Democratic presidential candidate and former U.S. Secretary of State Hillary Clinton smiles as she speaks at Rancho High School on May 5, 2015 in Las Vegas. (Ethan Miller/Getty Images)

Hillary Rodham Clinton told the president of the National Education Association that she would listen to teachers if elected president, a simple promise Monday that impressed the president of the nation’s largest labor union.

“She used the most important word that I was personally looking for, the word ‘listen’,” said Lily Eskelsen Garcia, president of the NEA, which represents mostly K-12 teachers and paraprofessionals and has 3 million members.

Garcia met privately with Clinton, a Democrat who is running for president, at NEA headquarters as part of the union’s endorsement process for the 2016 campaign. The NEA has invited both Democratic and Republican candidates to complete a 34-question survey, sit for a videotaped interview with Garcia and attend the union’s annual meeting at the end of the month.

The union released excerpts from the Clinton interview but did not release the videotape. It also did not provide Clinton’s answers to the questionnaire, which sought her opinion on a range of topics, including whether she would curtail the use of competitive grant programs such as Race to the Top, which the Obama administration has used to push states to adopt its favored education policies.

The Clinton campaign did not immediately respond to questions about the interview and the NEA survey.

The NEA will make its candidate videos and questionnaires available to its members, according to Carrie Pugh, the union’s political director. NEA leaders have not decided if the union will make an endorsement before the primaries, Garcia said.

The NEA’s endorsement is helpful to candidates not only for the campaign cash the union is likely to spend in 2016 but for the ground troops it can field: Close to one out of every 100 U.S. residents is an NEA member.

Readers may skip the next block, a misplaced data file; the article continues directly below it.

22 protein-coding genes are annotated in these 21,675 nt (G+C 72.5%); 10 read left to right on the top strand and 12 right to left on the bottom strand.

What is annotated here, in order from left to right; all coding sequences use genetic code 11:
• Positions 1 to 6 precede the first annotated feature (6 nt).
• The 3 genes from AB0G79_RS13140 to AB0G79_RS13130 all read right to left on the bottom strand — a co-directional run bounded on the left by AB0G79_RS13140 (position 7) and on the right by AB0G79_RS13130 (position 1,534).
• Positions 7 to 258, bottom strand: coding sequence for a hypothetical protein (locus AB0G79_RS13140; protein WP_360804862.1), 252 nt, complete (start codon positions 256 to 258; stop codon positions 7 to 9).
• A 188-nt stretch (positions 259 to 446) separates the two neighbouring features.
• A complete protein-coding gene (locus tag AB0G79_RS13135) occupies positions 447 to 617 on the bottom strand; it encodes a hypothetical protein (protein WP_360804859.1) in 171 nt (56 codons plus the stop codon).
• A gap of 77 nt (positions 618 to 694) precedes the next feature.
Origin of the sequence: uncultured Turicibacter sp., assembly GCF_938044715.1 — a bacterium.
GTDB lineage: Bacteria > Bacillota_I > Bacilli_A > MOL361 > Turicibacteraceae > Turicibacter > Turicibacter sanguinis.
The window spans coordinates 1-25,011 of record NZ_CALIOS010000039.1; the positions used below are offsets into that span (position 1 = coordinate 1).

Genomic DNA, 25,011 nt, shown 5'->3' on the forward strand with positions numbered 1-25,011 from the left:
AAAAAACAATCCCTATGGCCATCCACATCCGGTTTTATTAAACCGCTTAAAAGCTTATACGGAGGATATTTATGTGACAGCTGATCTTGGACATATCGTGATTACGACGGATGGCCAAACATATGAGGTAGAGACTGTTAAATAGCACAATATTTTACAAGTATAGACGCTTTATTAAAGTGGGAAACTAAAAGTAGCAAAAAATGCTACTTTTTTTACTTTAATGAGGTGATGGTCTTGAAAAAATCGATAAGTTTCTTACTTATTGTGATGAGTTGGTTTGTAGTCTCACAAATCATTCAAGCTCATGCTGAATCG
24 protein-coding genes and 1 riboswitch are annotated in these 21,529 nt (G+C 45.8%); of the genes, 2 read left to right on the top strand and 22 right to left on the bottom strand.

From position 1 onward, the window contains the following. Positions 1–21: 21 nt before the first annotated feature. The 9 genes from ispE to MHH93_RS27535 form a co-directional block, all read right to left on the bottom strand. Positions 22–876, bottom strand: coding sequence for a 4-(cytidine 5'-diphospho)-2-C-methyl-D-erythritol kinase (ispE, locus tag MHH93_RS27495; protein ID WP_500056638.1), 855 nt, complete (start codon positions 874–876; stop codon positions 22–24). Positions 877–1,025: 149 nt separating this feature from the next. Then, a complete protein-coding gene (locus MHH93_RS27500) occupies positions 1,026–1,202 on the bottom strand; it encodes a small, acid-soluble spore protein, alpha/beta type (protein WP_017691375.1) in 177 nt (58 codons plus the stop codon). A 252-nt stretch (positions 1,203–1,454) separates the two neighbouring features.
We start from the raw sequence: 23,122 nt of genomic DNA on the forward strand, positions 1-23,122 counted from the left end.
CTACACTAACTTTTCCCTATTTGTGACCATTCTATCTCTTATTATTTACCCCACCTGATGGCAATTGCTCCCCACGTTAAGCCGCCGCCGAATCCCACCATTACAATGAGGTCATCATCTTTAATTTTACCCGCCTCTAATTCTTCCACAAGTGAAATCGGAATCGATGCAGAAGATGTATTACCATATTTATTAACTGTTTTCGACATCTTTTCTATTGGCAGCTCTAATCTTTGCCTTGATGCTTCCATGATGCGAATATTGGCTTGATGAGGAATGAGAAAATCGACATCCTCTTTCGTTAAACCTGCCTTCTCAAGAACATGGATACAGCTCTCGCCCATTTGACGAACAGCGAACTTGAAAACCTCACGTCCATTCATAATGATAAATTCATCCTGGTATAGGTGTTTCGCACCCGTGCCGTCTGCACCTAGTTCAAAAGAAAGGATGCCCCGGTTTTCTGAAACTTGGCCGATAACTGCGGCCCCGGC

Garcia has pushed back against the federal requirement that schools test students every year in math and reading from grades 3 through 8 and once in high school, calling it “toxic testing” that has turned schools into test-prep factories. In most states, standardized test results are used to make personnel decisions about teachers, a situation that Garcia calls “test and punish.”

The questionnaire asked Clinton if she would urge Congress to reduce the number of “federally-required high stakes standardized tests.” The union declined to share her answer.

Clinton pledged to examine standardized testing from the perspective of the teacher, Garcia said.

“She said ‘I think we have to question how we’re testing, how we’re using the tests’,” Garcia said. The candidate said she wanted to know whether annual tests give teachers and parents good information about a student’s strengths and weaknesses, and whether they help educators improve instruction.

Clinton was the first candidate the NEA has interviewed.

“She basically said ‘What kind of fool would be making public policy without listening to the people who live in those communities, the people who know the names of the kids’?” Garcia said. “I loved that.”

Clinton has to negotiate a schism within the Democratic Party over education policy. Teachers unions want a reduced emphasis on testing and more investment in public schools, including social services for the increasing number of students living in poverty. Others in the party want market-based policies, including teacher evaluations based partly on student test scores, the expansion of charter schools, merit pay, and weakening of tenure rules and seniority protections.

The NEA endorsed President Obama twice but has grown increasingly at odds with the Obama administration over testing and teacher evaluations, among other issues. Last summer, the NEA — historically the more reticent of the two major teachers unions — demanded Education Secretary Arne Duncan’s resignation while the AFT called for Duncan to be put on an “improvement’ plan.

Last week, Clinton met with AFT leadership as part of its vetting process.

“It’s just dead wrong to make teachers the scapegoats for all of society’s problems,” Clinton told the AFT, according to selected quotes released by the union. “Where I come from, teachers are the solution. And I strongly believe that unions are part of the solution, too.”

The AFT also met with Clinton’s rivals for the Democratic nomination, former Maryland Gov. Martin O’Malley and U.S. Sen. Bernie Sanders (I-Vt.).